If you’re a huge fan of YA like I am, then I highly recommend that you challenge yourself with these older novels. Sure, you might have to look up a tough piece of vocabulary or review the SparkNotes to get a better understanding, but it doesn’t hurt to exercise your brain every now and then! In fact, I believe that you’ll appreciate your reading experience more when you do.

Literary Things that Grind My Gears

It’s no shock that hating on something gets more attention than loving it. Between the hipster sentiment of enjoying something ironically to the concept of the ‘anti-fan,’ we’ve created an entire culture based on opposing the things around us. Heck, I’ve even benefitted from it, given that my rant on why I hate Nicholas Sparks continues to gain the most amount of traffic on Book Club Babe.

So why fight it when you can join it? A little complaining can be therapeutic after all, so here are two things in the literary world going on this month that are grinding my gears!

Amen, Meme Generator!

The plight of the white male writer. There’s nothing quite as obnoxious as a white man who does not recognize his privilege in society. Many blogs are criticizing Kevin Morris, an entertainment attorney, for lamenting that before he got published, he was rejected many times and had to self-publish his book on Amazon. His book White Man’s Problems (ugh) discusses how hard it is for white men to get the credit they deserve now that women and people of color are dominating the cultural narrative. Hang on a second while I play the world’s smallest violin.

Oh, woe is the white man!

Not to worry, though, because Morris was fortunate enough to have a co-creator of “South Park” as a client who was able to hook him up with a publisher. Thank goodness there were other white men to help a white man out!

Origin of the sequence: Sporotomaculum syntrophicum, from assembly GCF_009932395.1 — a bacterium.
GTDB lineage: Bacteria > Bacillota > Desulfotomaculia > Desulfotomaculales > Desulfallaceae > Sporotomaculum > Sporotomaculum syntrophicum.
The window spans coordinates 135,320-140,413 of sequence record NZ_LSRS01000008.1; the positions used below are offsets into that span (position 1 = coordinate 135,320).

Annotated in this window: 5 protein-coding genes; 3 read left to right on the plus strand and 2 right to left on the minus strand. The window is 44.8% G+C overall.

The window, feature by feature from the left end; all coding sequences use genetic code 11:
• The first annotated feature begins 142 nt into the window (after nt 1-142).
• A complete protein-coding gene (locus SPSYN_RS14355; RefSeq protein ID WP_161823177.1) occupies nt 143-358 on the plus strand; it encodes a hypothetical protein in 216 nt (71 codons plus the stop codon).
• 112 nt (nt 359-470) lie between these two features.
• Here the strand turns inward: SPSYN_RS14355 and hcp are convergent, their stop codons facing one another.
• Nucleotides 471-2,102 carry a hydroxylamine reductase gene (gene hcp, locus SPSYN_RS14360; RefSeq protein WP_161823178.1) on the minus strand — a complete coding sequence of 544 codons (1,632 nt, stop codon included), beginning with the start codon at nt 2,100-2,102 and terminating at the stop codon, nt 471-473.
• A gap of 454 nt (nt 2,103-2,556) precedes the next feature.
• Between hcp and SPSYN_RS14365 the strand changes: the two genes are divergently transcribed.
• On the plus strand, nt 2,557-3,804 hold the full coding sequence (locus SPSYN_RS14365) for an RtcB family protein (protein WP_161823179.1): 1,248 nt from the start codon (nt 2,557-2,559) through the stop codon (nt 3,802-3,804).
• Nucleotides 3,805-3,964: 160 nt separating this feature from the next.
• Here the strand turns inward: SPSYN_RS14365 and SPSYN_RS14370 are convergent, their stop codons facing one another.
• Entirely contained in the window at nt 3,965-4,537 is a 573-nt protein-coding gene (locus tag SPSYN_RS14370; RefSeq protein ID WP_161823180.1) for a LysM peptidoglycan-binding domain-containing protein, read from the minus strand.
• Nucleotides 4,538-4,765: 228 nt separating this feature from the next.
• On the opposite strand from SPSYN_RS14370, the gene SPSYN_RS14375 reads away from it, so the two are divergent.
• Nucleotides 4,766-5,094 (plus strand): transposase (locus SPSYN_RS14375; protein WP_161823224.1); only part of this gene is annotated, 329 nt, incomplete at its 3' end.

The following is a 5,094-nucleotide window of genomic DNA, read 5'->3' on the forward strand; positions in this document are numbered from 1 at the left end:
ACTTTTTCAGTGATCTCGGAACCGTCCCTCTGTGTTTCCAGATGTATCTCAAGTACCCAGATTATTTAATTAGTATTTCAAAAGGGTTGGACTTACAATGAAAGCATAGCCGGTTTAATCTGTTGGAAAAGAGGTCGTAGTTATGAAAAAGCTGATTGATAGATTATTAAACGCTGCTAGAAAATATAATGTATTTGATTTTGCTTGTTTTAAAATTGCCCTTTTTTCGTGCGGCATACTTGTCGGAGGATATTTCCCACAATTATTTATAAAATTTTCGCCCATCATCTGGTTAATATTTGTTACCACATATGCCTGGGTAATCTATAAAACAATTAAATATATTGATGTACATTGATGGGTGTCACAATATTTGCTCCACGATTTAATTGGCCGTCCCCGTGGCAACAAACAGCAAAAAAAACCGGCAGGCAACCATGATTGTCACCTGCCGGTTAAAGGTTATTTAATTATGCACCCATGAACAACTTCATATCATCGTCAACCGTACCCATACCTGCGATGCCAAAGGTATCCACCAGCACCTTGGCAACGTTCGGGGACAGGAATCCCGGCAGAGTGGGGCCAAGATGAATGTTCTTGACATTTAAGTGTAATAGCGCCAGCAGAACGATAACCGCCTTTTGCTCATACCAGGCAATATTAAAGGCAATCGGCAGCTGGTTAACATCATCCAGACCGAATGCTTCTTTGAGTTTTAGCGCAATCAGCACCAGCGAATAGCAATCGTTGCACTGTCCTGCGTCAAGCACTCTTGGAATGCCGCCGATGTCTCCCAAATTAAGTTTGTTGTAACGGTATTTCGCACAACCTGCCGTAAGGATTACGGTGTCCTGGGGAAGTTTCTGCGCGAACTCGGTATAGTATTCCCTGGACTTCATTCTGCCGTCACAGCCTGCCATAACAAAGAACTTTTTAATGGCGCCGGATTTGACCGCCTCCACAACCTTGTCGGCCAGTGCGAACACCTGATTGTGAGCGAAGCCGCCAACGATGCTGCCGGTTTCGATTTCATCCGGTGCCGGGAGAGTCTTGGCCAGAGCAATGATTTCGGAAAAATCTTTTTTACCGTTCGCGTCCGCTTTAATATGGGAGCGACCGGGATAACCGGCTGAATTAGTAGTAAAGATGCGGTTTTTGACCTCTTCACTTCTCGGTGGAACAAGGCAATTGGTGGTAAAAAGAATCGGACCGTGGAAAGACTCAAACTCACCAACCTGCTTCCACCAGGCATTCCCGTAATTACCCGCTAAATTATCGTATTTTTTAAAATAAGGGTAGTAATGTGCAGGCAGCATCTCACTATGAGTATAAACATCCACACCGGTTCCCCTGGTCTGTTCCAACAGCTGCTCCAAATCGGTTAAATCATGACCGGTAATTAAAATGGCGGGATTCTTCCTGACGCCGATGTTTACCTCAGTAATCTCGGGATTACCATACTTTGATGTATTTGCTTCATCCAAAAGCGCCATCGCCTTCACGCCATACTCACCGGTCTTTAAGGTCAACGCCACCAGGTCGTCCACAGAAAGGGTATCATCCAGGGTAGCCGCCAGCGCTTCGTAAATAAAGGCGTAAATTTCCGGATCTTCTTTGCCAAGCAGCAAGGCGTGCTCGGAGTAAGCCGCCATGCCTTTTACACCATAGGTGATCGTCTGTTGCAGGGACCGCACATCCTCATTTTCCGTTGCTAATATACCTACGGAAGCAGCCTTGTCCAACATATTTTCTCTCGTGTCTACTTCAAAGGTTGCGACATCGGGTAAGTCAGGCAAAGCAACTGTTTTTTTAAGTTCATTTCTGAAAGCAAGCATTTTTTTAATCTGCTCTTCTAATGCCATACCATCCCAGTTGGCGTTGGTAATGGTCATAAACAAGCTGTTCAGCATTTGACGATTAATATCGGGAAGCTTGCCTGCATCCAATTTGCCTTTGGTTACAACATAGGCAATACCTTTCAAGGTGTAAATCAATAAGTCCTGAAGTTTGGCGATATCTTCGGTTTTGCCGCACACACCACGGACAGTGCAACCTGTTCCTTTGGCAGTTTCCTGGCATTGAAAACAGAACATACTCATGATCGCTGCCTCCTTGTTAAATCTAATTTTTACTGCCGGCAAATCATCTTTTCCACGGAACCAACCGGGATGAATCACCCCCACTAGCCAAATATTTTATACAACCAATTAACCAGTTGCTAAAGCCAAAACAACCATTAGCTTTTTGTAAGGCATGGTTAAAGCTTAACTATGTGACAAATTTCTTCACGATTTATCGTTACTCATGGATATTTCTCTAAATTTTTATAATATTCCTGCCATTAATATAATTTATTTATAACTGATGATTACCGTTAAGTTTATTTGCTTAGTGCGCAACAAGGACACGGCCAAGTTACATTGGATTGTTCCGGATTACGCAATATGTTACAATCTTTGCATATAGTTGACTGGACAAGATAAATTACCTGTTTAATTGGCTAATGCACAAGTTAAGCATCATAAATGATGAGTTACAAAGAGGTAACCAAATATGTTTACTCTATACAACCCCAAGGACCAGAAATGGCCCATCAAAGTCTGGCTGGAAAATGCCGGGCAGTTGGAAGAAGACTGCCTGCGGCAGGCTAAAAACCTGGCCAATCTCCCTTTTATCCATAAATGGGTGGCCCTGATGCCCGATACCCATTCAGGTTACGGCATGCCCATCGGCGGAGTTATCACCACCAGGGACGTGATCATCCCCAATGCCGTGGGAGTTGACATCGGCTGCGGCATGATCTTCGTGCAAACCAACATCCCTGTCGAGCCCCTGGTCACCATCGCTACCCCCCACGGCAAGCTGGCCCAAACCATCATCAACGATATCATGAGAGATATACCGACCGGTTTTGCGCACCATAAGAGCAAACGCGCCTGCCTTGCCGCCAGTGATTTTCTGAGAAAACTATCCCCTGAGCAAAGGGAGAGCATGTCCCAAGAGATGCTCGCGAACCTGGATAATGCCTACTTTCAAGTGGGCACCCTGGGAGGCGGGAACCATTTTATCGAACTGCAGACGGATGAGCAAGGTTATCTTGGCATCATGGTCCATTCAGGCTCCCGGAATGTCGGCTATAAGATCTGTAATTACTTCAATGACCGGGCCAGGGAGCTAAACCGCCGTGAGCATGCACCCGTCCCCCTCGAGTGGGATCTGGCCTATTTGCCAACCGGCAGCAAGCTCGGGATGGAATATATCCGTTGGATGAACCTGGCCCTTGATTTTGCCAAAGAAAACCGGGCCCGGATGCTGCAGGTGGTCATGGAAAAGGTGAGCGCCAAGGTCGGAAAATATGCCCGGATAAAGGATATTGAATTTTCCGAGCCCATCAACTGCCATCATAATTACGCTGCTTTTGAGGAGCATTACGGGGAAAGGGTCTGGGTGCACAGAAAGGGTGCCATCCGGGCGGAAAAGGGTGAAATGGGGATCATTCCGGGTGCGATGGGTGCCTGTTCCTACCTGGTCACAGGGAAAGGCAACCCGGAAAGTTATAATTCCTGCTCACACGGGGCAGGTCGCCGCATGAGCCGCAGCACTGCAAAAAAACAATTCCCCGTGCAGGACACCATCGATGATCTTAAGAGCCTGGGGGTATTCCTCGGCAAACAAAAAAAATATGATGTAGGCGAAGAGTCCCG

So let’s just completely ignore the fact that women often use gender-ambiguous pen names to increase readership, lest they get unceremoniously shoved into the infantilizing “women’s fiction” genre full of pink, fluffy covers. And let’s just bypass that in 2012, there were only three out of 124 authors on the NYT bestsellers list that were people of color, none of which were African-American. No, what the literary world needs more of is white men, of course!

Book vlog trolling. Anyone who has read YouTube comments knows that that’s where common decency goes to die. One poor girl named Katie who posted videos of book reviews was harassed so badly by mouth-breathers from 4chan forums that she decided to take down her entire channel. They mocked her personality, appearance, and sexuality so incessantly that she felt “disgusted” and “violated.”

As someone who has recently posted my own book vlogs on YouTube, I sympathize with Katie completely. My channel may not have enough of a spotlight on it to attract these gnats, but trolling book vloggers has to be a new low. If your hobby involves verbally assaulting people on the Internet–especially innocent, introverted bookworms–then you have a sad, pitiful life, and I hope you spend the rest of it stepping on Legos.